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<xTITLE>Do You Have Your Primary Care Lawyer?</xTITLE>

Do You Have Your Primary Care Lawyer?

by Michael A. Zeytoonian
December 2015

Dispute Settlement Counsel by Michael Zeytoonian.

Michael A.  Zeytoonian
Most people have a primary care physician. But people and small businesses don’t often have a primary care lawyer. This primary care lawyer that your closely held or family business or non-profit organization doesn’t have is probably the most important lawyer you need.

I often analogize between how we approach legal disputes and how we make medical decisions. A vital starting point is to have a “primary care lawyer”, just as we have a primary care physician.

When you have a legal counselor on your team of trusted advisors, you are more likely to get good counsel early on about what to do when you are faced with a legal dispute, as well as about certain proactive things to do to avoid disputes. This is where good, effective dispute resolution begins – with prevention and wise counsel. One of my colleagues used this tagline for his law firm:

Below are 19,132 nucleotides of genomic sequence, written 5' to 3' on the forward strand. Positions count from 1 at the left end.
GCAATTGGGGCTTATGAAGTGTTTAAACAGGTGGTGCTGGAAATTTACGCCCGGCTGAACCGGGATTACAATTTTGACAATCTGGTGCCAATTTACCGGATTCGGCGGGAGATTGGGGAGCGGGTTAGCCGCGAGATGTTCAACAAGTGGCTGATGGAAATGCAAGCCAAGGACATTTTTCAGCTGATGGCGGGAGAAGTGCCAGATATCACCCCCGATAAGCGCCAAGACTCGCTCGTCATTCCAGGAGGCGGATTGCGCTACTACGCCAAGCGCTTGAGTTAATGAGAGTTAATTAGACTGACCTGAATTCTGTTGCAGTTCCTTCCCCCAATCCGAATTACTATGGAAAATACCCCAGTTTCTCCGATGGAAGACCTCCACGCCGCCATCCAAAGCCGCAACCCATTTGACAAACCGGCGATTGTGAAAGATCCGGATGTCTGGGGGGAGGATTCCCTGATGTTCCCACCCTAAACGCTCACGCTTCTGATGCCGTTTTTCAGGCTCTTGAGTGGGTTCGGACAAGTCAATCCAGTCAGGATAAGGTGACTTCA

“The worst time to hire a lawyer is when you need one.”

Your primary care lawyer is probably not a litigator, just as most of our primary care physicians aren’t surgeons. Surgeons are trained and passionate about operating on patients; that is what they do. It is not their purpose to spend time on the patient’s health history and all the factors that go into making health decisions. That is the realm of a doctor who, above all else, knows his patients, their histories, family lives, job stress levels, habits and propensities. With that knowledge, the primary care physician is in a good position to quarterback his patients’ health care and help them make good, well-informed decisions.

I trust my primary care physician completely. He has taken the time to know me, my habits and goals, and what I can handle well enough to give me good options. He won’t be doing the procedure I need done. He is invaluable because he will advise me and suggest the right next steps. He may not have a surgeon’s gifted hands, but he is the most important doctor I have.